London chief digital officer Theo Blackwell, DeepMind co-founder Mustafa Suleyman and Code First Girls founder Amali de Alwis are among the UK tech leaders recognised in the queen’s 2019 new year’s honours list. Julian Blake reports.
Twiggy, Alastair Cook and Harry Kane – please step out from under the spotlight. It’s time for the innovators and backers of life-changing technology in the UK to celebrate their less-trumpeted recognition in the 2019 new year’s honours list.
The annual honours list “recognises the achievements and service of extraordinary people across the United Kingdom”, from all walks of life. This year’s list, published on 29 December, is 1,148 names long – and has a strong showing from those working on technology in business, academia and government.
London’s first chief digital officer Theo Blackwell (pictured), receives an MBE for services to local government digital transformation. Blackwell, a former cabinet tech lead for Camden and Digital Leaders advisor, took up his role working under London mayor Sadiq Khan in 2017. He has driven a range of initiatives, including the tech-for-good civic innovation challenge.
DeepMind co-founder Mustafa Suleyman follows last year’s recognition of co-founder Demis Hassabis by picking up his own CBE this year. London-based DeepMind was acquired by Google in 2014 for $500m and in 2016 its AlphaGo program defeated a human master Go player. Suleyman is now a government advisor on artificial intelligence.
Code First Girls founder Amali de Alwis (pictured below) is recognised with an MBE for services to diversity and training in the technology industry. “What a way to end the year….very much an honour to fly to flag for @CodeFirstGirls and all those who help us do what we do to support diversity in tech,” she tweeted.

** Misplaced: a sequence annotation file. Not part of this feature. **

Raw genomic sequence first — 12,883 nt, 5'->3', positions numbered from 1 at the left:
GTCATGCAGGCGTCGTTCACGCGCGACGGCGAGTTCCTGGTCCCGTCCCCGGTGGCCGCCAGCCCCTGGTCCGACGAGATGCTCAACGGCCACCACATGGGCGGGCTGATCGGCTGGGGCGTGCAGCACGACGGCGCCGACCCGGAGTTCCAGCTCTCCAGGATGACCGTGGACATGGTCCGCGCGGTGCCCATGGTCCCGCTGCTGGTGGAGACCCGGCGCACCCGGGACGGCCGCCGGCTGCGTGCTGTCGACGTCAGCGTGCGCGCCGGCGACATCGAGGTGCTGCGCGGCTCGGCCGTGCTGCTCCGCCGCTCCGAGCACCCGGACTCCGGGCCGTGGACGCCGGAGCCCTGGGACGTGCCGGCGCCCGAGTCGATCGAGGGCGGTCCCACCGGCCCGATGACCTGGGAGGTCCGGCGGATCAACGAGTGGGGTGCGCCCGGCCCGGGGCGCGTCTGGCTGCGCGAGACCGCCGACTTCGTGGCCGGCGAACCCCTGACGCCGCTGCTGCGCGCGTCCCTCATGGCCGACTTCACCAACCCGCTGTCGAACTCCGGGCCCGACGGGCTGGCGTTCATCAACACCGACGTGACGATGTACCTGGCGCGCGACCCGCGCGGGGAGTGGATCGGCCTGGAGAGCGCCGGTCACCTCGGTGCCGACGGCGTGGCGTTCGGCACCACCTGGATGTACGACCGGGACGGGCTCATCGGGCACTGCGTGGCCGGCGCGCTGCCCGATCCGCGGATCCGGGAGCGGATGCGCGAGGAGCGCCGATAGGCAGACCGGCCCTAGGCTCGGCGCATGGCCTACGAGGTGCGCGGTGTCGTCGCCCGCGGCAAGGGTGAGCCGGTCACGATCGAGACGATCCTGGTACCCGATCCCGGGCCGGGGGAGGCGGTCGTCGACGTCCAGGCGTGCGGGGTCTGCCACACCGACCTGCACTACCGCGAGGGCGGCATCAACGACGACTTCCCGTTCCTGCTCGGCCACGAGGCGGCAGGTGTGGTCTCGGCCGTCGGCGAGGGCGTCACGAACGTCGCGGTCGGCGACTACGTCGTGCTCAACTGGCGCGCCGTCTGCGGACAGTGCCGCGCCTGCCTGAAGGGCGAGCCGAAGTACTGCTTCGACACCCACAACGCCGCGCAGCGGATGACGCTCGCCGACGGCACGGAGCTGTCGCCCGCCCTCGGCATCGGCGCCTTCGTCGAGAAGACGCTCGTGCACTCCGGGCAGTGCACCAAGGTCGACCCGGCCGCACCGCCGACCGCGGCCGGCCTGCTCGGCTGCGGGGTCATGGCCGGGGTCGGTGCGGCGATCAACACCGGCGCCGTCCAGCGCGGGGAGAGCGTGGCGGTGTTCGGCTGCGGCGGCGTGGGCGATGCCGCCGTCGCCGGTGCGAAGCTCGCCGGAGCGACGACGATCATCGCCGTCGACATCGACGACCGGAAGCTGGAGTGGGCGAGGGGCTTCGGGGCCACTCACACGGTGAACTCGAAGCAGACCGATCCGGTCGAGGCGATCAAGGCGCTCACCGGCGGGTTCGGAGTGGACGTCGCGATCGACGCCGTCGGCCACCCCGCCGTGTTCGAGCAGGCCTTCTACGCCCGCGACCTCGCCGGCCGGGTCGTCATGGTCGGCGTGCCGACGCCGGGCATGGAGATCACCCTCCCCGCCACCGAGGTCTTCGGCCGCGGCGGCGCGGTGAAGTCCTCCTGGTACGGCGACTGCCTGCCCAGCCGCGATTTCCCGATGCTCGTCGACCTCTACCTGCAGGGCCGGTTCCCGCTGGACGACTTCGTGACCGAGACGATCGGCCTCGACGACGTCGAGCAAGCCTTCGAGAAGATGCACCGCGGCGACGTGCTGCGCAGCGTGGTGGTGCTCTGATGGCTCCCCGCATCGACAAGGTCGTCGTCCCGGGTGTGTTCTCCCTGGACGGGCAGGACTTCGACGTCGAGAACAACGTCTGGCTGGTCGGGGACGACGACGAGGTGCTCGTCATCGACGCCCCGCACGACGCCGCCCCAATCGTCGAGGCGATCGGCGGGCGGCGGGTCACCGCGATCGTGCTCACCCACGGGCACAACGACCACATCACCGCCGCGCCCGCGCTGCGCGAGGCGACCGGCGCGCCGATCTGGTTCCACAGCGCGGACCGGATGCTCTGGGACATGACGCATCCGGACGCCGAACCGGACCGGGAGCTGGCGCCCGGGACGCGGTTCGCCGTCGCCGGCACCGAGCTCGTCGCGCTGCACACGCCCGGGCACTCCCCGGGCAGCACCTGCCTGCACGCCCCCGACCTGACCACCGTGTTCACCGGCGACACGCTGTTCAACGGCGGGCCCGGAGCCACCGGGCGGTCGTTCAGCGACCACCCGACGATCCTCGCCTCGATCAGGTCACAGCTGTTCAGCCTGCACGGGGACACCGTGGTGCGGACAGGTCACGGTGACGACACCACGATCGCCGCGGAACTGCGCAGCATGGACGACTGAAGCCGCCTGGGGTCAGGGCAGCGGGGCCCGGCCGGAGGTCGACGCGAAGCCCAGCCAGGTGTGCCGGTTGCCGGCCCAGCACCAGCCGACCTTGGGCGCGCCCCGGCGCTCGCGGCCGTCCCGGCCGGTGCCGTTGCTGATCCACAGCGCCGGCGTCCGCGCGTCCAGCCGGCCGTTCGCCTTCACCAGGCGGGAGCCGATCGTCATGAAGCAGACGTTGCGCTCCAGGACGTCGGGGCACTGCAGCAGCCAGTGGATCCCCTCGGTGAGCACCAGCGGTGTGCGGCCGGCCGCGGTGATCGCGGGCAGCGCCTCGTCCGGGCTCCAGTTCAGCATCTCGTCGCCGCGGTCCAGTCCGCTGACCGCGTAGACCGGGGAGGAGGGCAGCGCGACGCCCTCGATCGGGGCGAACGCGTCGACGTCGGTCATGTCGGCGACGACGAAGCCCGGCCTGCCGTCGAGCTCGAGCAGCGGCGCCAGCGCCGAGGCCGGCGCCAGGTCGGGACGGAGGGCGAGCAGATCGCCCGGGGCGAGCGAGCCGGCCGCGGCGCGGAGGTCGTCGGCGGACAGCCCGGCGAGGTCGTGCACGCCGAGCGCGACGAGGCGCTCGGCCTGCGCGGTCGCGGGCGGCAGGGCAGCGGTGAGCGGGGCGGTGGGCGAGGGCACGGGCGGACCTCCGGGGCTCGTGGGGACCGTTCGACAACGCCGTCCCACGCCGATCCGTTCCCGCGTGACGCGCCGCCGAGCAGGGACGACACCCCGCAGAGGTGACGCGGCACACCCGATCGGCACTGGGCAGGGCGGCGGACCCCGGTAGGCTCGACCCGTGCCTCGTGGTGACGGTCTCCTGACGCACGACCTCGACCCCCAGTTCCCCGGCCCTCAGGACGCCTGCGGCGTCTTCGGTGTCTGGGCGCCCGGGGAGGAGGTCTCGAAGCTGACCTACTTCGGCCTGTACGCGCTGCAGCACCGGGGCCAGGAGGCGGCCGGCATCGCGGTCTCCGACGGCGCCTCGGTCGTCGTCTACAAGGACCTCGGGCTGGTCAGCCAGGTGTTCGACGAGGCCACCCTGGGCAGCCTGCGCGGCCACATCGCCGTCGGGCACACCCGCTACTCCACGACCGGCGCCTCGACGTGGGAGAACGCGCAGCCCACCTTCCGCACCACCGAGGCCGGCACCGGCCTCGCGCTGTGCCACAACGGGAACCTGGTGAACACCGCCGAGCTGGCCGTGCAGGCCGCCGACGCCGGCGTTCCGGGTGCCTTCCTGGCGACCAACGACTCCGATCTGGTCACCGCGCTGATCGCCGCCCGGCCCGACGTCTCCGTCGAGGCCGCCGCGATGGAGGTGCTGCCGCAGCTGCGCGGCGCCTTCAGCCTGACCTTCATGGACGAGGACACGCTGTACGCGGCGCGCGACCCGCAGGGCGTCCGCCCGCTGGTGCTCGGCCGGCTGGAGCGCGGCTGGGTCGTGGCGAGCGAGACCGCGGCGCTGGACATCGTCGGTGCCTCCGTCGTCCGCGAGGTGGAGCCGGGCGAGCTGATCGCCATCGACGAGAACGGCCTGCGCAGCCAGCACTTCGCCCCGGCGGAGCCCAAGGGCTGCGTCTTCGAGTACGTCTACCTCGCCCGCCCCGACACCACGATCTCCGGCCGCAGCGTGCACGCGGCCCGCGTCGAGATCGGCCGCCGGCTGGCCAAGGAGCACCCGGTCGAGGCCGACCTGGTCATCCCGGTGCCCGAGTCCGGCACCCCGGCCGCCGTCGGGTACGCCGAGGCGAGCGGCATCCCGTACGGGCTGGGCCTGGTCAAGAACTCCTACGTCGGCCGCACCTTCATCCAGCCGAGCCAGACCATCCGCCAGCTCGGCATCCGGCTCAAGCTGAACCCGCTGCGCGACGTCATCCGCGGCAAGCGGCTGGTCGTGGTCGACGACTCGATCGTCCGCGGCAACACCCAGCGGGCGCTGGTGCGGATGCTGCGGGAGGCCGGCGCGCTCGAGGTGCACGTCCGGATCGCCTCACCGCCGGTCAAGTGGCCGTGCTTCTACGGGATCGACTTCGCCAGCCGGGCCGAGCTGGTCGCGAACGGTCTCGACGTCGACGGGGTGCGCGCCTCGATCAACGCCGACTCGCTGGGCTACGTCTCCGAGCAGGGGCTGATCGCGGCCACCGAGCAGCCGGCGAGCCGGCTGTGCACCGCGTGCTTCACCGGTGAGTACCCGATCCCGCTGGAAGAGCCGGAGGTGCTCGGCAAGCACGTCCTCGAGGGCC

Among others honoured from the UK tech startup community are Monzo and GoCardless founder Tom Blomfield and Ella’s Kitchen founder Paul Linley. Stephen Coleman, chief executive and co-founder of Edinburgh’s pioneering Codebase co-working hub, picks up an OBE.
UK information commissioner Elizabeth Denham – who regulates compliance with the EU’s general data protection regulation (GDPR) – receives a CBE for “protecting information”.
Cindy Rose, chief executive at Microsoft UK, receives an OBE for services to UK technology. Rose sits on the government’s digital economy council and is an advocates for women, diversity and improving digital skills.
Oxford Internet Institute and Alan Turing Institute director Helen Margetts has an OBE for services to social and political science.
Scottish Government CIO Anne Moises, Cranfield professor Lynette Ryals, women in finance champion Jayne-Anne Gadhia, UtterBerry managing director Heba Bevan and campaigner Roger Whiteside are among others honoured this year.
The annual honours list is submitted to the queen by the Cabinet Office honours committee, with sub-committees including on science and technology vetting nominations twice a year.
Last year’s new year’s list included honours for CAST co-founder Annika Small and techUK president Jacqueline De Rojas.